So how can we push past the dangers lurking behind every corner, the fears that overwhelm us, and the toxicity of our fallen world?

According to the Anxiety and Depression Association of America, “Anxiety disorders are the most common mental illness in the U.S., affecting 40 million adults in the United States age 18 and older, or 18.1% of the population every year.”

The website further states, that Major Depressive Disorder, or MDD, is”The leading cause of disability in the U.S. for ages 15 to 44.3…MDD affects more than 16.1 million American adults, or about 6.7%of the U.S. population age 18 and older in a given year.”

Aside from the usual therapy options, including medication (because I am a firm believer that God allowed medicine to be created for those who truly need it), what can we do to take our focus off of the world around us and be happier? To find joy in the midst of all that is going on around us?

Here are five suggestions:

1. Spend more time with the Lord. Keep our eyes on Him. Rely on Him. Seek Him. Rejoice in Him. I can tell you from experience that the moment I take my eyes off Jesus, things take a turn. Set aside time, preferably each morning before you start the day, to dive into His Word, pray, and seek His guidance. The morning is the best time, as with all the busyness in daily life, this important action can quickly take a backseat to all of the other demands on our day.

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Two of my biggest prayer requests during my morning quiet time with the Lord are that I would walk in a manner worthy of the calling He has placed on my life (Ephesians 4:1), and that I would be a blessing to my family first and foremost – and not only to them,  but also to others I encounter throughout my day.

For those of us who have made Jesus our Lord and Savior, this is not our home. Not our permanent home, anyway. Remembering that can put our circumstances and the bad things that happen around us in a different perspective.

2. Spend more time with our family and our close friends. Sometimes in the midst of employment, soccer practices, cell phones, and extracurricular activities, family time can be all but forgotten. Seek to spend more time with your family: your spouse and your children, and your close friends. Doing so makes for a much happier life. This can be as simple as going on walks, playing games, or just sitting down to talk. Whatever the method, your relationships will be strengthened, and you will find yourself with a lighter heart.

3. Spend more time putting others first. We are definitely happier when we put ourselves aside and seek to serve others. Doing nice things for someone, volunteering, and showing random acts of kindness can all add joy to our lives. According the HelpGuide website, “Volunteering is good for your mind and body”, and “Volunteering brings fun and fulfillment to your life”, among many other benefits.

And you don’t have to commit to a huge volunteering project to reap the benefits of happiness, but rather pray that God would show you who you can assist each day, whether in big ways or small ways.

4. Spend more time in nature. Studies have shown that nature is important to our well-being. Who can stay crabby after being outside with the chirping birds, gentle breeze of the trees, and the warm sunshine? And summer isn’t the only time nature can make us happier. Just being outside in all seasons can improve our outlook on life. When we are out in God’s creation, our thoughts will center more on Him.

5. Spend more time exercising. Regular exercise can make us happier. According to an article on Livestrong, besides the usual health benefits, exercise “can also improve your mood, lift your spirits and make you feel better about yourself. When you exercise, your body releases chemicals that boost your sense of well-being and suppresses hormones that cause stress and anxiety.”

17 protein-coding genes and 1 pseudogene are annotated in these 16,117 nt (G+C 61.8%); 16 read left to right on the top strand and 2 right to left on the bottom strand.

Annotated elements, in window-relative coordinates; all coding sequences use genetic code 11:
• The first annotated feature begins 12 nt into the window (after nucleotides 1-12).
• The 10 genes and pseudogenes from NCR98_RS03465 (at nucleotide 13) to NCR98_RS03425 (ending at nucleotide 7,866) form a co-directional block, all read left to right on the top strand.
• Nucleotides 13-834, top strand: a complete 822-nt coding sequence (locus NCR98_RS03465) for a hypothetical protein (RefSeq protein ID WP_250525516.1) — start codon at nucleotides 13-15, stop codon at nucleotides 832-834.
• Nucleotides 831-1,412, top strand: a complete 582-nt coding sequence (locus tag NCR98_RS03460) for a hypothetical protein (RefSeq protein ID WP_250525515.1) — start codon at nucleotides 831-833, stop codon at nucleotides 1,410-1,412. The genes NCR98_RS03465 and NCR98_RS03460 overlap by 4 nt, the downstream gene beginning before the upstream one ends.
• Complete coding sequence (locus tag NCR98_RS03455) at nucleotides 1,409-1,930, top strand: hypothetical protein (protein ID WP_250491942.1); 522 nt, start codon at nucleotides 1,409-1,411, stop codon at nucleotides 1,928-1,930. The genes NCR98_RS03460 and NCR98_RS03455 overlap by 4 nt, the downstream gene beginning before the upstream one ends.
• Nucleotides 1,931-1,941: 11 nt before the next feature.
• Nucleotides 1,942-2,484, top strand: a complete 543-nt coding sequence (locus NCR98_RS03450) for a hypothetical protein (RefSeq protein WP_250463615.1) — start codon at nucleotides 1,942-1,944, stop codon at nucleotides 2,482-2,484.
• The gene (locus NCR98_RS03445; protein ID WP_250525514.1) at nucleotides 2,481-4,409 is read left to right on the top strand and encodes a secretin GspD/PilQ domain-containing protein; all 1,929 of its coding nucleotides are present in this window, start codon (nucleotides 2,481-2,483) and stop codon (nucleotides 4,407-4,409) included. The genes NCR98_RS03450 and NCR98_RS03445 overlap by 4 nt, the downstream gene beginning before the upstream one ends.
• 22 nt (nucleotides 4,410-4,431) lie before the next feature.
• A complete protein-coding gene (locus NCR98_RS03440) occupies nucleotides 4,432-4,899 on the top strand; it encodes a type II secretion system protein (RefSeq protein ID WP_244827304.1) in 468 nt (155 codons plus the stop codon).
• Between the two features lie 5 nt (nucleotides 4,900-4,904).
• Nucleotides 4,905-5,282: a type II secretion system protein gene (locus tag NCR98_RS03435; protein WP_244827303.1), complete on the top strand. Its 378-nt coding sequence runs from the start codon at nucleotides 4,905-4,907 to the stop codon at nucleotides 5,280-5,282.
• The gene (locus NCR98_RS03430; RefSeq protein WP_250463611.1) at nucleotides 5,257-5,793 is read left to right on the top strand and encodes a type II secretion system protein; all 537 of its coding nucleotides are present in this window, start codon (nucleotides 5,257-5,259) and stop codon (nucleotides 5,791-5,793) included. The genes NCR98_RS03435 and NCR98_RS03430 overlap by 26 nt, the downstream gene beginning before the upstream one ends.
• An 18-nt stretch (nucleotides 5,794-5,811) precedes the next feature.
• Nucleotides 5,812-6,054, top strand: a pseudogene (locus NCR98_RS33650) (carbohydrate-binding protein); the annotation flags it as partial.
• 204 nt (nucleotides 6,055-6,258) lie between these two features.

There are many more ways of gaining happiness. Rather than focusing on the world and it’s negativity, focus on God, family, and others.

 

5 ways to start your day off right

5 ways to start your day

You wake in the morning and fling open the curtains to find another beautiful sunshine-filled day. Perhaps you reach for a cup of coffee or head to the shower before tending to your job as a wife, mom, employee, or all of the above. Whatever your plans, be sure to do the following to start your day off right.

Drink a glass of water. According to the Livestrong website, there are several benefits of drinking water right after waking. And it’s a great way to start toward your daily hydration. I keep a bottled water on my nightstand for that very reason.

Spend time with God. Even before I open my eyes, I spend time in prayer thanking Him for giving me another day and praising Him that everyday His mercies are new. I ask Him to help me to be a blessing to others and then offer my prayer requests to Him. Immersing myself in His Word is my next plan of action.

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Spend time with your spouse and kids. My husband heads to work before 5:00 a.m.,  before I wake during the week. However, on the weekends, we spend some time together before embarking on our day.

As a mom, one of the things I do first thing during the week is to spend a few minutes one-on-one with each of my daughters. My youngest daughter loves to have everything planned out for the day, so that is one thing we discuss before praying and going our separate ways until breakfast. Speaking of breakfast…

Be sure to eat a healthy breakfast. On Thursday mornings, I teach an early cycling class, so time is more crunched than the rest of the days of the week. However, being sure I get a good breakfast helps start the day off right and gives me energy for daily activities. WebMD has an excellent article detailing why breakfast is so important.

Do some gentle stretches. Stretching relieves tension and prepares you for the day. It also helps with circulation. As one with a former ankle injury, I always integrate ankle rotations into my morning stretches as well. (Always check with your doctor before starting any new exercise program).

And if you need some fun music to get you going while you are doing stretches, check out Good Morning by Mandisa.

So embrace every morning and remember that each day is a gift and a chance to start over!